Biosensors2014, 4(3), 318-328; doi:10.3390/bios4030318 - published 11 September 2014 Show/Hide Abstract
Abstract: PEG-modified diblock copolymer surfaces have been examined for their compatibility with microelectrode array based analytical methods. The use of PEG-modified polymer surfaces on the arrays was initially problematic because the redox couples used in the experiments were adsorbed by the polymer. This led the current measured by cyclic voltammetry for the redox couple to be unstable and increase with time. However, two key findings allow the experiments to be successful. First, after multiple cyclic voltammograms the current associated with the redox couple does stabilize so that a good baseline current can be established. Second, the rate at which the current stabilizes is consistent every time a particular coated array is used. Hence, multiple analytical experiments can be conducted on an array coated with a PEG-modified diblock copolymer and the data obtained is comparable as long as the data for each experiment is collected at a consistent time point.
Biosensors2014, 4(3), 301-317; doi:10.3390/bios4030301 - published 9 September 2014 Show/Hide Abstract
Abstract: Due to the great amount of pesticides currently being used, there is an increased interest for developing biosensors for their detection. Among all the physical transducers, piezoelectric systems have emerged as the most attractive due to their simplicity, low instrumentation costs, possibility for real-time and label-free detection and generally high sensitivity. This paper presents an overview of biosensors based on the quartz crystal microbalance, which have been reported in the literature for organophosphate and carbamate pesticide analysis.
Biosensors2014, 4(3), 273-300; doi:10.3390/bios4030273 - published 27 August 2014 Show/Hide Abstract
Abstract: Molecular logic gates, designs constructed with biological and chemical molecules, have emerged as an alternative computing approach to silicon-based logic operations. These molecular computers are capable of receiving and integrating multiple stimuli of biochemical significance to generate a definitive output, opening a new research avenue to advanced diagnostics and therapeutics which demand handling of complex factors and precise control. In molecularly gated devices, Boolean logic computations can be activated by specific inputs and accurately processed via bio-recognition, bio-catalysis, and selective chemical reactions. In this review, we survey recent advances of the molecular logic approaches to practical applications of biosensors, including designs constructed with proteins, enzymes, nucleic acids, nanomaterials, and organic compounds, as well as the research avenues for future development of digitally operating “sense and act” schemes that logically process biochemical signals through networked circuits to implement intelligent control systems.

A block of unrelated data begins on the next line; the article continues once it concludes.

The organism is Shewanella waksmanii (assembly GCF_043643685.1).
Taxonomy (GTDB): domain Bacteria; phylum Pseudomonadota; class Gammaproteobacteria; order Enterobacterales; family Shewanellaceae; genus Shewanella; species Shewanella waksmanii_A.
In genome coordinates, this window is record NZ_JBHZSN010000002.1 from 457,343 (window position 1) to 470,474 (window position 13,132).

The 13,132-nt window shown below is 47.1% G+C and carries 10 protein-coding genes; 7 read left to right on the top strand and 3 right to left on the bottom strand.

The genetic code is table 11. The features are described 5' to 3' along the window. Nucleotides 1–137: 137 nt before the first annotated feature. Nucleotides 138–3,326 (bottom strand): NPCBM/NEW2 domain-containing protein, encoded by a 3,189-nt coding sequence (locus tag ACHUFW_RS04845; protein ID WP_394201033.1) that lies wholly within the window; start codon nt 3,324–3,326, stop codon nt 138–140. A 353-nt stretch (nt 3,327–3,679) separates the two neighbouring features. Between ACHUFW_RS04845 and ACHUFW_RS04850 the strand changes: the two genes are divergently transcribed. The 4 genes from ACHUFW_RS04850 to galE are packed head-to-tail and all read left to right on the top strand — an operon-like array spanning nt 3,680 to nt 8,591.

Biosensors2014, 4(3), 257-272; doi:10.3390/bios4030257 - published 13 August 2014 Show/Hide Abstract
Abstract: This work describes the electrical investigation of paclitaxel-treated HeLa cells using a custom-made microfluidic biosensor for whole cell analysis in continuous flow. We apply the method of differential electrical impedance spectroscopy to treated HeLa cells in order to elucidate the changes in electrical properties compared with non-treated cells. We found that our microfluidic system was able to distinguish between treated and non-treated cells. Furthermore, we utilize a model for electrical impedance spectroscopy in order to perform a theoretical study to clarify our results. This study focuses on investigating the changes in the electrical properties of the cell membrane caused by the effect of paclitaxel. We observe good agreement between the model and the obtained results. This establishes the proof-of-concept for the application in cell drug therapy.